European Central Bank President Jean-Claude Trichet appeared to slam the door on an interest rate cut, contributing to another round of selling in global stock markets and prompting second-guessing among market watchers.
Trichet’s signal came amid growing hopes that central banks around the globe would follow up on the Fed’s three-quarter of a percent cut in the fed funds rate Tuesday to help calm equity markets and jumpstart growth amid a growing sense of dread about a US recession.
Instead, Trichet emphasized the need to fight inflation, saying "In demanding times of significant market correction and turbulences, it is the responsibility of the central bank to solidly anchor inflation expectations to avoid additional volatility in already highly volatile markets."
Market watchers were surprised by the bluntness of the statement.
"I would have left myself more room, been a bit slightly more opaque, allowed for more flexibility," said money manager Jim Awad, chairman of of W.P. Stewart Asset Management. "I think they’re wrong and behind the curve and I think they’ll wind up doing a U-turn just like Bernanke did."
Though the ECB has traditionally put inflation fighting ahead of growth generation, economists also questioned the wisdom of Trichet's wisdom given the current market environment.
"Trichet seems to have made a great flourish on how the right thing to do is to do nothing," said Robert Brusca, chief economist at FAO Economics, adding that a cut would be "uncharacteristic, but on the other had you do what the times demand."
In testimony to the European Parliament, Trichet stuck to the ECB’s forecast for 2008 GDP growth of 2 percent and did not comment on the Fed’s decision, but economists say any US slowdown – regardless of whether it is an actual recession – will cut growth in Europe, mainly through lower exports.
Merrill Lynch underscored growing concerns about the US economy by halving its forecast for 2008 GDP growth to 0.8 percent. Merrill and Goldman Sachs are both calling for a recession this year. Other economists, however, say it is still too soon to tell.
Other market watchers downplayed the overall impact of the Trichet statement.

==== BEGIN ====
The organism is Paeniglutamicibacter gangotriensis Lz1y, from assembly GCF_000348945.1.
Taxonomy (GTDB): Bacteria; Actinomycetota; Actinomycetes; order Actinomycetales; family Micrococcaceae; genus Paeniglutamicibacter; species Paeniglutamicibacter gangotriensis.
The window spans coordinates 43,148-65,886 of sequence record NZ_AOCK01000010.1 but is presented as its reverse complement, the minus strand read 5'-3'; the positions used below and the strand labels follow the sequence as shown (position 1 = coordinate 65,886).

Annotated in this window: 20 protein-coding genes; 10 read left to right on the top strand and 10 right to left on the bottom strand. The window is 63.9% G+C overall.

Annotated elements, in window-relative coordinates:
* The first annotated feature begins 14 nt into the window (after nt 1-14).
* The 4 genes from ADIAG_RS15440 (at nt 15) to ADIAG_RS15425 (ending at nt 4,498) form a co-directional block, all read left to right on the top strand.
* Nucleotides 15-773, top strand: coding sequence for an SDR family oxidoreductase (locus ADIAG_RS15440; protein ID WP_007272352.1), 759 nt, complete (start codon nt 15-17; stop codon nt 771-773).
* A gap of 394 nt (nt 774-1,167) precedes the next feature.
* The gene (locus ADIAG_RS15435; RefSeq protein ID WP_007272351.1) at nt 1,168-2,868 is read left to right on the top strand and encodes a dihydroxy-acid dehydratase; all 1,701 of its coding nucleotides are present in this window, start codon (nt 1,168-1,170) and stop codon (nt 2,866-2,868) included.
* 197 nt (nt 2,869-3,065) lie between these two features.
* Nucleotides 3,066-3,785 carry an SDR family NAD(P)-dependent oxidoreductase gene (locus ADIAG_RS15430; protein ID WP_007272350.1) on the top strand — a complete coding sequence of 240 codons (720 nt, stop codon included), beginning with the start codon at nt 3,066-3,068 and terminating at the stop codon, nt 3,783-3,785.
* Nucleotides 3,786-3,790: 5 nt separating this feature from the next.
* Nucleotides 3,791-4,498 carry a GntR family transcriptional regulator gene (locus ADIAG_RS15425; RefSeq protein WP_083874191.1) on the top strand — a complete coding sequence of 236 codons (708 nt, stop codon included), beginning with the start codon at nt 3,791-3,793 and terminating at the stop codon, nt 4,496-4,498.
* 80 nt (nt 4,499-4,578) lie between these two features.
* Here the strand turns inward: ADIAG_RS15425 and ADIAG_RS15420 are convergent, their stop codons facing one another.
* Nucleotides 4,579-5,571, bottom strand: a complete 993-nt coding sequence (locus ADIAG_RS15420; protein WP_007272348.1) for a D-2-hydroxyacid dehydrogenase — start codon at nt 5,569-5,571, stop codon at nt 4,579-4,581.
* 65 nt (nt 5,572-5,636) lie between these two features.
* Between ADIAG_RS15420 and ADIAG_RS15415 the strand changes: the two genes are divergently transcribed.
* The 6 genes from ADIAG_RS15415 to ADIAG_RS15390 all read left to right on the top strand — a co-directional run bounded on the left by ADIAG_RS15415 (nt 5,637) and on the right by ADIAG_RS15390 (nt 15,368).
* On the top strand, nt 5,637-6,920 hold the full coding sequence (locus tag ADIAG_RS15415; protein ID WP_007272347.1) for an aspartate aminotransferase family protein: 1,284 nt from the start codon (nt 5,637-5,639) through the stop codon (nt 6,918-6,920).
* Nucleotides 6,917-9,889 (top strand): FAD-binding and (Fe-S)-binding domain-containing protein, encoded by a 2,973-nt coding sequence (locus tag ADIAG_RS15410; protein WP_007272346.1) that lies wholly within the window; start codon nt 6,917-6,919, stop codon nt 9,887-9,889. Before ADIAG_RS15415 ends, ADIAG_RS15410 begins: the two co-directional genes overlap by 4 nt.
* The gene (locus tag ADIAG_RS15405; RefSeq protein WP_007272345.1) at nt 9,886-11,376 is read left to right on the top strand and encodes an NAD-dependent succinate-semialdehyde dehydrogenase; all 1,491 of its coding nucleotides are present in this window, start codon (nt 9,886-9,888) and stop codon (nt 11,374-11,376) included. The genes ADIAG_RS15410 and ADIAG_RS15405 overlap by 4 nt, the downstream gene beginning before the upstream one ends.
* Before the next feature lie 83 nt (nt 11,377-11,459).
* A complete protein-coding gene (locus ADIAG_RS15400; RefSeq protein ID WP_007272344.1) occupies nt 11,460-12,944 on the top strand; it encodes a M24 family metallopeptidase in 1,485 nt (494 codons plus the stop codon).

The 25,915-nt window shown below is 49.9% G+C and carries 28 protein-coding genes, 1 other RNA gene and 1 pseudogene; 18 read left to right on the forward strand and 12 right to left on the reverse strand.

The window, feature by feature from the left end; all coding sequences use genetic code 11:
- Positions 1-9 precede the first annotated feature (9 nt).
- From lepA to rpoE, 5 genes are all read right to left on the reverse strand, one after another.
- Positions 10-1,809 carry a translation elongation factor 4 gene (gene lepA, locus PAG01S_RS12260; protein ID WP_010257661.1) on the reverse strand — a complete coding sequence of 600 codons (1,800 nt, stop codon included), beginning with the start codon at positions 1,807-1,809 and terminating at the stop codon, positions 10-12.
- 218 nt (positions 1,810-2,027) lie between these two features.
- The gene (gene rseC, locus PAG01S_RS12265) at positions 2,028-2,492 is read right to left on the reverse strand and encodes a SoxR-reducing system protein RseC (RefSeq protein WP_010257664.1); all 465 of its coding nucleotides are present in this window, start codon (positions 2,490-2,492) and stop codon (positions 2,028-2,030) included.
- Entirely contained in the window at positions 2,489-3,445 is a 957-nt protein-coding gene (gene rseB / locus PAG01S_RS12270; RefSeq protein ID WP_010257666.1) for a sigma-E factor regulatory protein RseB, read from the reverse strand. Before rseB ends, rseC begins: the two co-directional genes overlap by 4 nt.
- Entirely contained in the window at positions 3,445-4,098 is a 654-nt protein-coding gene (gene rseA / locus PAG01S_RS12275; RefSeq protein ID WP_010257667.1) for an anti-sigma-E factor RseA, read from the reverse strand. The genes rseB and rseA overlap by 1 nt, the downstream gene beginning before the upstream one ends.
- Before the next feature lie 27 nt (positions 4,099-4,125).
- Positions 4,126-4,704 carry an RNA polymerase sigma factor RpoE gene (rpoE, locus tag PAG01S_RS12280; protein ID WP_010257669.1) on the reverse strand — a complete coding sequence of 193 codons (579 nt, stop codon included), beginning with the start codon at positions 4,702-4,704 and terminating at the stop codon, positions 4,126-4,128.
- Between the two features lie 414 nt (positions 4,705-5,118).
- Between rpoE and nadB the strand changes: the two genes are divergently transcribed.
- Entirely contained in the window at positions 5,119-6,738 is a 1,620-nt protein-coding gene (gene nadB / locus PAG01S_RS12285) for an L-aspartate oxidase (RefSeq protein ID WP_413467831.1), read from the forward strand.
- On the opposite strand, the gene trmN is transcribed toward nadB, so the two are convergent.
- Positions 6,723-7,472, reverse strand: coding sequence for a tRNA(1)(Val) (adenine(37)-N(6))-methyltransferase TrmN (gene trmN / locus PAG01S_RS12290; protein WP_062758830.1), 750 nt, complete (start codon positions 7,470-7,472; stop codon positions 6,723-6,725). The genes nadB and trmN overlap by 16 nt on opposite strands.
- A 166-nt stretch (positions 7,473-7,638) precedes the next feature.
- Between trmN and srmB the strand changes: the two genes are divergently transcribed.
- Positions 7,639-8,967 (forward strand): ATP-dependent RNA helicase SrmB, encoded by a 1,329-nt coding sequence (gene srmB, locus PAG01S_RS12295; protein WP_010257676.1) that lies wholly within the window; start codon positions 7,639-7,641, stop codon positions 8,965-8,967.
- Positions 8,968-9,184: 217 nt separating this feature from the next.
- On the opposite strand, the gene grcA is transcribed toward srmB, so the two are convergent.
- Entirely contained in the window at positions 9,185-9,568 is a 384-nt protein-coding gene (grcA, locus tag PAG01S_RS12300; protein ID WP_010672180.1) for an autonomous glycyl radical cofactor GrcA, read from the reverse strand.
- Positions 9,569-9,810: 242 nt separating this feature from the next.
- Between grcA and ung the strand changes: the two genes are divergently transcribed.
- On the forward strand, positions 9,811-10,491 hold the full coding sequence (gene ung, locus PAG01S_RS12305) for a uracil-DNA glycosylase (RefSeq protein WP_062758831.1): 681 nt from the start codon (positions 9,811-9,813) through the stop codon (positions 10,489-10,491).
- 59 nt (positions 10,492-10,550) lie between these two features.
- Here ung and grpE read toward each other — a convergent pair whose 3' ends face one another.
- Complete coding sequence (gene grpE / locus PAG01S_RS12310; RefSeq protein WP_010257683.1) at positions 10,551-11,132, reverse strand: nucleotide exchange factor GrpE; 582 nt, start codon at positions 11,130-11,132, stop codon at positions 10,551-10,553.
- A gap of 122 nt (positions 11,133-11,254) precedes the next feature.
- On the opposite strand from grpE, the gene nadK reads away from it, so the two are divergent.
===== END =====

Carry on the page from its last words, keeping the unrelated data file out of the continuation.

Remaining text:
Terri Campbell, Managing Director, Eastern Investment Advisors, told CNBC that the ECB has behaved "this way before", adding her firm "expects an ECB rate cut sometime soon."
Campbell said that Germany – the largest member of the Euro zone group –
will pressure the ECB for a rate cut given the importance of its export sector.
Both the ECB and the Bank of England next meet on Feb. 9, more than a week after the Fed’s next regularly scheduled FOMC meeting on Jan. 29-30, where the US central bank is widely expected to cut rates again, with economists looking for a reduction of 25 to 50 basis points.
Given a similar though milder slump in the real estate market in Britain, economists expect the BOE to cut rates, having trimmed them at its last meeting.
"We think they’re going to cut again but they have to be careful," said Brusca, explaining that the BOE must also be careful not to damage its inflation credentials, especially since its labor market remains relatively strong.
The absence of any immediate rate cuts from central banks in Europe and Japan added another dimension to the already significant speculation about Fed policy.
There are several camps – one says the Fed is guilty of a too-little-too-late approach, another says the the credit crunch is so entrenched in the US economy that there’s little the Fed can do to avert a recession, while still another says Fed Chairman Ben Bernanke has changed his thinking and thus policy inclination.
"Is Bernanke the long distance runner or the sprinter," asks Ann Gulotta, VP at Northern Trust. Gulotta said Bernake had "a long-term view on how to create stability, Now he’s really stepping up."
Gulotta is among those who say the slowdown has moved from the financial sector to the consumer sector as well, which makes a slowdown more dangerous.
Bruce says the temporary Fed-ECB-BOE-Bank of Japan disconnect has greater implications.
"Are the Europeans too hard headed or did the Fed panic?" asks Brusca.
"I think the financial markets will force the hands of central banks overseas," says Awad, as if answering the question.
That question may be answered with greater certainty in the weeks to come, but in the meantime, investors will decide that on a day-to-day basis.